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FEBRUARY 7, 2018 | 21

To answer the obvious question, yes, Jamaica is sending a team to bobsled this year; their women’s team qualified for this year’s game. Bobsledding rules because it’s one of the few events most of us feel like we could compete in, since other than the driver the main requirements seem to be running, pushing, sitting and wearing a skin-tight suit. Most of us couldn’t do it well, and it probably wouldn’t look pretty, but we could do it.

track speed skating is kind of like roller derby, but with less cool names. It’s fast, there are occasional complete wipeouts and it doesn’t stick around long enough to wear out its welcome.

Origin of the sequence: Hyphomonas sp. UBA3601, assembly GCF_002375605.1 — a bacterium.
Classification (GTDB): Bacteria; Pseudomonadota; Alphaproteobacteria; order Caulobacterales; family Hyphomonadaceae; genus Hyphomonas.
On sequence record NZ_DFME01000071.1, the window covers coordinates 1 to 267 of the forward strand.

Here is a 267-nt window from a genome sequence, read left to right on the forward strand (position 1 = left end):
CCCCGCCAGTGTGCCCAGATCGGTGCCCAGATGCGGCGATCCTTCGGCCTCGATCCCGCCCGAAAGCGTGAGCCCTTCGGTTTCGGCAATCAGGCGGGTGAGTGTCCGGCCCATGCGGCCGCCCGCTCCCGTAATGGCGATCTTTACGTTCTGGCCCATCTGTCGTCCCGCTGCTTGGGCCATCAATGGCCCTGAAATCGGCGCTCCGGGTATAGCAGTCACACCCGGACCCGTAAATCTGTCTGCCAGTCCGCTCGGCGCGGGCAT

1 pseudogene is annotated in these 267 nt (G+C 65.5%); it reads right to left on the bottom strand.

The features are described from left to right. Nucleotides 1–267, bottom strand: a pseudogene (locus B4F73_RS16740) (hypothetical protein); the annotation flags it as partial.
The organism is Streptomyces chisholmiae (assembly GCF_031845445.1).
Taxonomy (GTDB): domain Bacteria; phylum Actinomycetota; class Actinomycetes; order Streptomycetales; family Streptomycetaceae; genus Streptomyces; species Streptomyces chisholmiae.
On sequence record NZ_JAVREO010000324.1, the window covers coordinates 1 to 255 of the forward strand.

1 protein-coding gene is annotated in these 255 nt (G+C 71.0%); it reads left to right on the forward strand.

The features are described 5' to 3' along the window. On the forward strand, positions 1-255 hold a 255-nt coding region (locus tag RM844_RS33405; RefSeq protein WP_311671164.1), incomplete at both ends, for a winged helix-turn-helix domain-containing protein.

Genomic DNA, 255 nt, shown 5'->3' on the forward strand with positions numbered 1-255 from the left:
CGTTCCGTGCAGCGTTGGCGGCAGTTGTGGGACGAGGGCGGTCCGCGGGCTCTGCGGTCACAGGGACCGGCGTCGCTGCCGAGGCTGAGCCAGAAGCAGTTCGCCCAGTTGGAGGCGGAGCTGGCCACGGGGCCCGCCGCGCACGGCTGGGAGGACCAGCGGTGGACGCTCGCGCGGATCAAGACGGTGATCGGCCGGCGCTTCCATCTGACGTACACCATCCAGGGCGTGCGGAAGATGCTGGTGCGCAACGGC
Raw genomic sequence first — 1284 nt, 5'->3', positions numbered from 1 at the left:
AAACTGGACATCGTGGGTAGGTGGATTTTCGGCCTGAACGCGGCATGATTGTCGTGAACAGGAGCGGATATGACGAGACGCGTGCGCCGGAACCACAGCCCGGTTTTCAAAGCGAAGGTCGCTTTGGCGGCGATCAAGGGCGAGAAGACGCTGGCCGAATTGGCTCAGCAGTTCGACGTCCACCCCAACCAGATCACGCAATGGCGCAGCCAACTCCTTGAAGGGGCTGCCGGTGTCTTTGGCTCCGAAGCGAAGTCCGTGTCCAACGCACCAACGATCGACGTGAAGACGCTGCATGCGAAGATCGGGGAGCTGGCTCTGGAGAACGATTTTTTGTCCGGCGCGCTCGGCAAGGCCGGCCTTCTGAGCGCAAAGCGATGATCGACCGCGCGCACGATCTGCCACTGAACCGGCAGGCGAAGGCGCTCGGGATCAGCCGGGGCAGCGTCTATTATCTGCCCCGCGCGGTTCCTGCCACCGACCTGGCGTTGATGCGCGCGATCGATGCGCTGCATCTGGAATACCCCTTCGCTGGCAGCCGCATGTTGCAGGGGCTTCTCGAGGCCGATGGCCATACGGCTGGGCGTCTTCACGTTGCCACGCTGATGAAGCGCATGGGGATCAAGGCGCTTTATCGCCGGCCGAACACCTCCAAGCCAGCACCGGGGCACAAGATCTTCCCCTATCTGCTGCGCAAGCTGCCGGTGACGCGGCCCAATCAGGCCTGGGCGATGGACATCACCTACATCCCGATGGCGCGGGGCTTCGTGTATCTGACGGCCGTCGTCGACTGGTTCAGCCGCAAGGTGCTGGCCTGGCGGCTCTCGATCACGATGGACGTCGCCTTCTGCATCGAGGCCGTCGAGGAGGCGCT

redemption arc, and I’m not buying it, no matter how much I love “Iron Man.” Luckily for all of us, NBC is really good at the online aspect of the Olympics, which means through them you’re able to watch most of the games online, including something approaching full broadcasts of all the events, even the ones that you rarely if ever see in primetime. Now, this is more useful with the summer games, where things like archery and judo get little to know love because there are so many damn events going on, but there are gems in the world of the Winter Olympics too. If you’re going to be sneaking some viewing in while you’re at the office or just planning to stream as much as you can from the comfort of your own home, here are five events to keep on your radar. Not invited to the party: figure skating, because you can get all of it you can stomach in prime time; hockey, because plenty of people like hockey already; and most skiing events, because, well, just look outside.